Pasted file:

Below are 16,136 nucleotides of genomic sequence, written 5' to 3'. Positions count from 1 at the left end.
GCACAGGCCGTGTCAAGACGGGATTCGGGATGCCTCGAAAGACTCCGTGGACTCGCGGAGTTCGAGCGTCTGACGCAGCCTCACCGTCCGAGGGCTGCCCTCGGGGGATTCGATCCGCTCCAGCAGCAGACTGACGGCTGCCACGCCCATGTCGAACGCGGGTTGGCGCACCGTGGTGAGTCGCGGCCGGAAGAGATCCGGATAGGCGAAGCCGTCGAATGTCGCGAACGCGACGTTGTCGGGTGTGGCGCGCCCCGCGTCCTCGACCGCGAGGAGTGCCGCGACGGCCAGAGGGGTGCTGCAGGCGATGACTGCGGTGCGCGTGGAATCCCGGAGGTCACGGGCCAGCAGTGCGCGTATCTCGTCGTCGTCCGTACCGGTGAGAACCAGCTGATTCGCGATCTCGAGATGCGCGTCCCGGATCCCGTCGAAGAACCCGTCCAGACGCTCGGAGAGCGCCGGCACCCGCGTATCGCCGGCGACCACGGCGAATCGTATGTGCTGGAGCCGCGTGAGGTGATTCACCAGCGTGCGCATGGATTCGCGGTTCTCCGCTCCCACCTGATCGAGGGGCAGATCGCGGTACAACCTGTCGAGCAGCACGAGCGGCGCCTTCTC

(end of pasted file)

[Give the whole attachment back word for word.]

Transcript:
Below are 16,136 nucleotides of genomic sequence, written 5' to 3'. Positions count from 1 at the left end.
GCACAGGCCGTGTCAAGACGGGATTCGGGATGCCTCGAAAGACTCCGTGGACTCGCGGAGTTCGAGCGTCTGACGCAGCCTCACCGTCCGAGGGCTGCCCTCGGGGGATTCGATCCGCTCCAGCAGCAGACTGACGGCTGCCACGCCCATGTCGAACGCGGGTTGGCGCACCGTGGTGAGTCGCGGCCGGAAGAGATCCGGATAGGCGAAGCCGTCGAATGTCGCGAACGCGACGTTGTCGGGTGTGGCGCGCCCCGCGTCCTCGACCGCGAGGAGTGCCGCGACGGCCAGAGGGGTGCTGCAGGCGATGACTGCGGTGCGCGTGGAATCCCGGAGGTCACGGGCCAGCAGTGCGCGTATCTCGTCGTCGTCCGTACCGGTGAGAACCAGCTGATTCGCGATCTCGAGATGCGCGTCCCGGATCCCGTCGAAGAACCCGTCCAGACGCTCGGAGAGCGCCGGCACCCGCGTATCGCCGGCGACCACGGCGAATCGTATGTGCTGGAGCCGCGTGAGGTGATTCACCAGCGTGCGCATGGATTCGCGGTTCTCCGCTCCCACCTGATCGAGGGGCAGATCGCGGTACAACCTGTCGAGCAGCACGAGCGGCGCCTTCTC